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Taking a look at the Leafs Roster and Cap Situation

The Toronto Maple Leafs ended last season with a 10-5-3 record after the Olympic break, giving them the fourth best record in the Eastern Conference for that time period. Many people consider this garbage time, when the games don’t matter, but the team put up this record playing against teams whose games meant a hell of a lot.  Now I do not think the Leafs will finish in the top 4 of the Eastern Conference based on these results, however, with the additions of Versteeg, Armstrong, Lebda, and a healthy Komisarek, this team should be able to obtain a playoff spot.  Anything less than a playoff spot should be considered a failure.  This may seem like a lofty goal for a team that finished second to last overall last year, but Burke has made moves to make this team better immediately, not five years from now.

Looking at the Leafs roster they are set in between the pipes this year with Gustavsson and Giguere sharing the duties ($7.35M cap hit for the pair).  This tandem ended the season well and Gustavsson was much better down the stretch compared to early in the season.  On the blue line the Leafs have a log jam with 8 NHL defensemen ($25.5M cap hit) on the roster.  Up front the Leafs have some holes to fill.  They currently have 10 (Bozak, Kessel, Kulemin, Versteeg, Armstrong, Grabovski, Sjostrom, Brown, Orr, Mitchell) roster spots filled ($20.6M cap hit).  Overall the Leafs have committed approximately $53.5M in salaries, along with another $2.4M in buyout and carryover penalties, and another $0.665M in bonus allowance overages.  That gives them a total cap hit of $56.55M, leaving the Leafs with $2.85M in space to work with to add 3 roster players (minimum roster size is 18 skaters and 2 goalies, maximum roster size is 23 players).

One of those 3 available roster spots could well go to rookie Nazem Kadri.  After Kadri’s performance last year in training camp, there will be a lot of pressure on him to jump up and snatch a position on one of Toronto’s top 2 lines.  For the sake of my review I will assume that he will stick with the big club.  Kadri’s cap hit for the season will be $1.72M.  With the remaining money the Leafs still need to add a top 6 forward and a 3rd/4th line grinder.  It is safe to say that the salary of the grinder will be in the $550M - $1M range.  It could be filled internally by a young player like Christian Hanson or it could come from the remaining free agent pool if a guy like John Madden were willing to take a pay cut on a one year deal.  After filling those 2 roster spots the Leafs will be right up against the cap and still need a top 6 forward to round out the roster.  The Leafs can exceed the cap in the offseason but they will have to make a move prior to the season to get back under the cap.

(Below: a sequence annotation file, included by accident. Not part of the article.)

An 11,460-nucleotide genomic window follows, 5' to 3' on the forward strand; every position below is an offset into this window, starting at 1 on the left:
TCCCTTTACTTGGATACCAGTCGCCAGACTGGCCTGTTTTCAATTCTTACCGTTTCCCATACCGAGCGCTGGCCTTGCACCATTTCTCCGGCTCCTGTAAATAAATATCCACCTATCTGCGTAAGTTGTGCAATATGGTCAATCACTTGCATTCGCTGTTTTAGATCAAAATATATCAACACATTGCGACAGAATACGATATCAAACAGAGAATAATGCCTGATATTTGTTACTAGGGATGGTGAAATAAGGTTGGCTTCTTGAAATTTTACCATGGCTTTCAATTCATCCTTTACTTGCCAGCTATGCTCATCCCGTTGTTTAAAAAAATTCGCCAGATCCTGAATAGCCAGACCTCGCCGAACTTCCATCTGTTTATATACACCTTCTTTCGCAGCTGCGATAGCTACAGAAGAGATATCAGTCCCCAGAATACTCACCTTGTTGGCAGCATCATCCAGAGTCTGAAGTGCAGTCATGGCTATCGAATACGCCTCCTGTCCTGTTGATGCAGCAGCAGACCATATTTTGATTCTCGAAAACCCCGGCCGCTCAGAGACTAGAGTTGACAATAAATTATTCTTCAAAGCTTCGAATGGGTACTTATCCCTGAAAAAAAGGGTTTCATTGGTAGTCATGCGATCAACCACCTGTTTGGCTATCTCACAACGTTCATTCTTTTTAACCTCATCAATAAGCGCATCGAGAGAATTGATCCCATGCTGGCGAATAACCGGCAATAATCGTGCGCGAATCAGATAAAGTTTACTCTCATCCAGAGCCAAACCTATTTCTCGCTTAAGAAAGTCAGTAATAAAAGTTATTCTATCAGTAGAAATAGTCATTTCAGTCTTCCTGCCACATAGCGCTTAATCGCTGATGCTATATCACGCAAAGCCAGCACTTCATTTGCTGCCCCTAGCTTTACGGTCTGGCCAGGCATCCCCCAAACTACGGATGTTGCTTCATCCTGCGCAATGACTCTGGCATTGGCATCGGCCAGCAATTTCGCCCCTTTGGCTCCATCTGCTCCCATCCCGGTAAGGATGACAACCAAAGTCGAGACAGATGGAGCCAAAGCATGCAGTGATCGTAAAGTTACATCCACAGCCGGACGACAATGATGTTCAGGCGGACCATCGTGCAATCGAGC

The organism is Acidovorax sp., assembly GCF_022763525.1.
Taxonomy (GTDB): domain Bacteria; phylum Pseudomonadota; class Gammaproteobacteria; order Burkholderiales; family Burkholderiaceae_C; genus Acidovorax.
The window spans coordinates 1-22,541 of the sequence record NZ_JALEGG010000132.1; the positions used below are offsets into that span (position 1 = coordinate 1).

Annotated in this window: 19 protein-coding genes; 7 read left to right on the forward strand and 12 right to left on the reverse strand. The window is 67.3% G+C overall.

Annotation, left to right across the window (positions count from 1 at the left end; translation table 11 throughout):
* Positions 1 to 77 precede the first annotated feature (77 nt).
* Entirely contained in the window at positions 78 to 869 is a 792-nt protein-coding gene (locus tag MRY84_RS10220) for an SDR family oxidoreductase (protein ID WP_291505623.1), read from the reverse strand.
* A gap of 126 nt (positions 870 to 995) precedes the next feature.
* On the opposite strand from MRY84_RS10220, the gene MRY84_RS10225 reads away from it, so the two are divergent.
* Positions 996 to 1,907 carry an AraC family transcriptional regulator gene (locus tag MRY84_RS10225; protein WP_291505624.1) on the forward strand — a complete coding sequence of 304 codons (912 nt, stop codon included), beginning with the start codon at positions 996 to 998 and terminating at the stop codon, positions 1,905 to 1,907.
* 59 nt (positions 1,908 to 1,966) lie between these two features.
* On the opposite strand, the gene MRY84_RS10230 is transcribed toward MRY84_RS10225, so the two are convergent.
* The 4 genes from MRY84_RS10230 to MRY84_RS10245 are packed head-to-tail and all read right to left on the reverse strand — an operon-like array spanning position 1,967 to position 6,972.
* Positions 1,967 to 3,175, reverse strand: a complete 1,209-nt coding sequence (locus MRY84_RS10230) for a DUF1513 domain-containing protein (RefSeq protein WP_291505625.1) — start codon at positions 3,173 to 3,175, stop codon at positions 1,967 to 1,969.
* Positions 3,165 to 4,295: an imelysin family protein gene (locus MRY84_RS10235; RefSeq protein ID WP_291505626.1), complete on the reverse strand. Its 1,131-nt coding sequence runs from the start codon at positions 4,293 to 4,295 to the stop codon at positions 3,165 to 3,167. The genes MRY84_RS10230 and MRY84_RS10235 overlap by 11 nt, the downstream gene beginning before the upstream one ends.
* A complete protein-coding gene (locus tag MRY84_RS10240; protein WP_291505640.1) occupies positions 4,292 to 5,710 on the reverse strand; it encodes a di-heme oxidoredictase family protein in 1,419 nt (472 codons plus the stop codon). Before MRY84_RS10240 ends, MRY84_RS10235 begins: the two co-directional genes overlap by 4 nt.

Given the lack of cap space, what will Burke do to complete the 2010-2011 edition of the Maple Leaf roster?  Although most teams carry 23 players, it is possible that Burke can start the season with 22 players and not do anything until the season starts.  However, I do believe Burke will be doing something to lighten the load on his blue line and add some punch to his forward ranks.

Burke and the Leafs brass probably have plans A through Z in their heads but I think he has two main options; one being more desirable than the other.

Option 1 – Trade Tomas Kaberle for an NHL forward and fill in the roster with a league minimum player (or carry a 22 man roster).

Option 2 – Demote Jeff Finger to the AHL, sign a free agent forward like Alexander Frolov, Paul Kariya, etc. to a one year deal and fill in the roster with a league minimum player (or carry a 22 man roster).

Now it is possible that Burke makes none, one, or both of these moves, and possibly many more moves, but where things stand right now, those 2 options seem the most likely.

I believe option 1 is the more desirable of the two for a couple of reasons.  Tomas Kaberle is a UFA at the end of this season, and I cannot believe that after all of the trade talks that he would want to sign an extension with the Leafs.  Even if he did want to be extended his salary demands would be too much for the already expensive Leaf blue line.  The Leafs can’t afford to let Kaberle walk at the end of the year without receiving a tangible asset in return.  The other reason has to do with demoting a free agent after two years of a four year contract.  Burke always talks about building a first class organization and doing things the right way.  Demoting a veteran player half way through his free agent deal would not look good to future free agents.  Burke has yet to do this with any other player (Jason Blake anyone?) and I believe this to be a last resort.

Filed in: | KK Members Blog | Permalink
  Tags: burke, kaberle, leafs

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